Since the gene for one form of NBIA has been identified, an entire workshop session was devoted to discussing the group of pantothenate kinase proteins and their role in metabolism, with an emphasis on the PANK2 gene and protein. This session highlighted important work done to help explain why the loss of PANK2 compromises health. Even the most basic biochemical effects of deficient PANK2 are uncertain and difficult to measure. Competing scientific views included decreased energy production, impaired defenses against oxidative stress, altered lipid metabolism and a combination of these. Experiments were proposed to help clarify these points, and the group was unanimous in their agreement of the importance of answering this central question.

In a lead up to discussions of current therapies for NBIA, features of a mouse with Pank2 deficiency developed by the UCSF/OHSU team were presented. Though this mouse does not have obvious dystonia, it does show other changes similar to those seen in humans with PKAN. These include changes in the retina, testes and general growth pattern. The mouse was developed in order to study PKAN pathogenesis and test new therapies. Despite the limited murine phenotype, these Pank2 knock-out mice are valuable for studying PKAN pathogenesis and testing new therapies and are available to the scientific community.

Discussions of therapeutic strategies included the benefits and limitations of deep brain stimulation (DBS), new drug therapies including chelators, and efforts to replace the PANK2 protein by either gene replacement therapy or stem cell therapy. Whereas DBS has clear benefits in some patients and remains a promising treatment for NBIA symptoms, it is an invasive procedure that does not alter the disease process. Nevertheless, early studies in PKAN indicate limited benefits with some relief of symptoms. From these and larger studies of DBS in more common neurological disorders, it is clear that one of the most important factors to maximize the benefits and minimize the risks is the experience of the DBS team, which includes a neurologist, neurosurgeon and anesthesiologist.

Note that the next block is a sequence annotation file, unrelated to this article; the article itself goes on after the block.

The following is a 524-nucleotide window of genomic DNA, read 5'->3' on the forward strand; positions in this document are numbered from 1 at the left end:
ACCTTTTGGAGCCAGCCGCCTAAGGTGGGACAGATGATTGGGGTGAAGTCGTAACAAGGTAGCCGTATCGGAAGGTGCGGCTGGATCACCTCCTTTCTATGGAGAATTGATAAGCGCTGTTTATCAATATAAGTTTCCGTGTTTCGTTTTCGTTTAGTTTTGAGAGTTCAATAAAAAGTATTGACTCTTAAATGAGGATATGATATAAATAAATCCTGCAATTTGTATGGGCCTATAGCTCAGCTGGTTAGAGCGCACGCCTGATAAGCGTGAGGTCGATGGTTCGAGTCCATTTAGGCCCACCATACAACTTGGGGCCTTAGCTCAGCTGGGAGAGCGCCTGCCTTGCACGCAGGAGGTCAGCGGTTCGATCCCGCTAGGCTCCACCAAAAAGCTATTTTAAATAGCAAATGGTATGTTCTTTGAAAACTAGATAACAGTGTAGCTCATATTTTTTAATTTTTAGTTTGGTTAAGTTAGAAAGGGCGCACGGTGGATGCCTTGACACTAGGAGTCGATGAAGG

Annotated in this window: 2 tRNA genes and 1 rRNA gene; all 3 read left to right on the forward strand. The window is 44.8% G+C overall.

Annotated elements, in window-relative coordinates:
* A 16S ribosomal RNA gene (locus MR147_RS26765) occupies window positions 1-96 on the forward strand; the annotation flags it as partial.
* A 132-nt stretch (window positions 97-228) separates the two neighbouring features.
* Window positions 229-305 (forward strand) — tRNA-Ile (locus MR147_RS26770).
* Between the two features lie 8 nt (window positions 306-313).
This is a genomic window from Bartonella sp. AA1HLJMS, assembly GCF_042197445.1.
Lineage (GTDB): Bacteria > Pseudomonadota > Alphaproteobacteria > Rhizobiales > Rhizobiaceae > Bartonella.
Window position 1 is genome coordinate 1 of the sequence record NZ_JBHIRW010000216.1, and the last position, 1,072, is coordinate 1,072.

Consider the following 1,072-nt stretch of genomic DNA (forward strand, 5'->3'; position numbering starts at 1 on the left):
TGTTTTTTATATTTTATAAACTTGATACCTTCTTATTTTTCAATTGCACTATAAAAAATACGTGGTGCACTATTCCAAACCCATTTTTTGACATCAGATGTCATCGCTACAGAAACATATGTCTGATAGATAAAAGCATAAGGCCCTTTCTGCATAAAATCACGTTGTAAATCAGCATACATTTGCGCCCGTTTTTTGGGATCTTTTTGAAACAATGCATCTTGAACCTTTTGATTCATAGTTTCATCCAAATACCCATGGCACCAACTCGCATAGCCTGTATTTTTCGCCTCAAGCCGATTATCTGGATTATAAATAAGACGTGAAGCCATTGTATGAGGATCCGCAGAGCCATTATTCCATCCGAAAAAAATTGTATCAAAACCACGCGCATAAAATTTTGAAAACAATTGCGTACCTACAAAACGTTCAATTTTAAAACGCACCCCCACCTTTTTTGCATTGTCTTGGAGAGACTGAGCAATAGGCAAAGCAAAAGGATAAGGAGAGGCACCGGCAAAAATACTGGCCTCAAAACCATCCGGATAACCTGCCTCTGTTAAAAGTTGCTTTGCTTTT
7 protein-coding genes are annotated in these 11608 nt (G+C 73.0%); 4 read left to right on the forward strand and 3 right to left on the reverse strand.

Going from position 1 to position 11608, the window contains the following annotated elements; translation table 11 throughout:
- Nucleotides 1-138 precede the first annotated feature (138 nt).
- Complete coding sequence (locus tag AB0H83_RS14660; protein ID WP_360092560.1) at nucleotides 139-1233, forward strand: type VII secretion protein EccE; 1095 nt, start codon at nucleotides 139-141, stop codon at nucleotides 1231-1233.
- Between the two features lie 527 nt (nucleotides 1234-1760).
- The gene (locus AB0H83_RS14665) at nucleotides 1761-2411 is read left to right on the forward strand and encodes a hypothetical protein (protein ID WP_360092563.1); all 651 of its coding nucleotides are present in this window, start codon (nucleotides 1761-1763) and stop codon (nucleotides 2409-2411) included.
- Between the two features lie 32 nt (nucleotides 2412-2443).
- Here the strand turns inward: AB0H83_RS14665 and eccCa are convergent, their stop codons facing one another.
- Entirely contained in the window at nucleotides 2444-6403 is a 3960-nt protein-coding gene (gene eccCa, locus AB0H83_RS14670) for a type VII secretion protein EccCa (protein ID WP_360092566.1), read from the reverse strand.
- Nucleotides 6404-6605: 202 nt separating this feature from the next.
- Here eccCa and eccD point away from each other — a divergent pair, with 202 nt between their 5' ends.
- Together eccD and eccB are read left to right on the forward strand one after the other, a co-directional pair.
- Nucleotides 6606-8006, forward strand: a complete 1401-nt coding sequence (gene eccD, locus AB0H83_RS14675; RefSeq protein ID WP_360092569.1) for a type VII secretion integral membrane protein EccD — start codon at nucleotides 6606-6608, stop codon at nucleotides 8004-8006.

The participants discussed ideas of new drug or nutritional therapies based on the current understanding of PKAN biochemistry, some of which are being studied in mouse and fruitfly models. For the general problem of high brain iron that plagues all individuals affected by NBIA, new chelators may show promise. While the field of gene therapy continues to advance, it is still premature for human trials of neurological disorders. In NBIA, the challenges of gene therapy are compounded by the need to deliver the correct gene across the blood-brain barrier and into the brain. Parallel challenges exist for stem cell therapy, with much work still needed to define the process by which a stem cell differentiates into the needed cell type in order to correct the NBIA disease process. Since the NBIAs are a group of distinct but related disorders, each form may require the replacement of a different cell type. Clearly, state-of-the-art studies are needed to identify the types of cells that are damaged in each form of NBIA.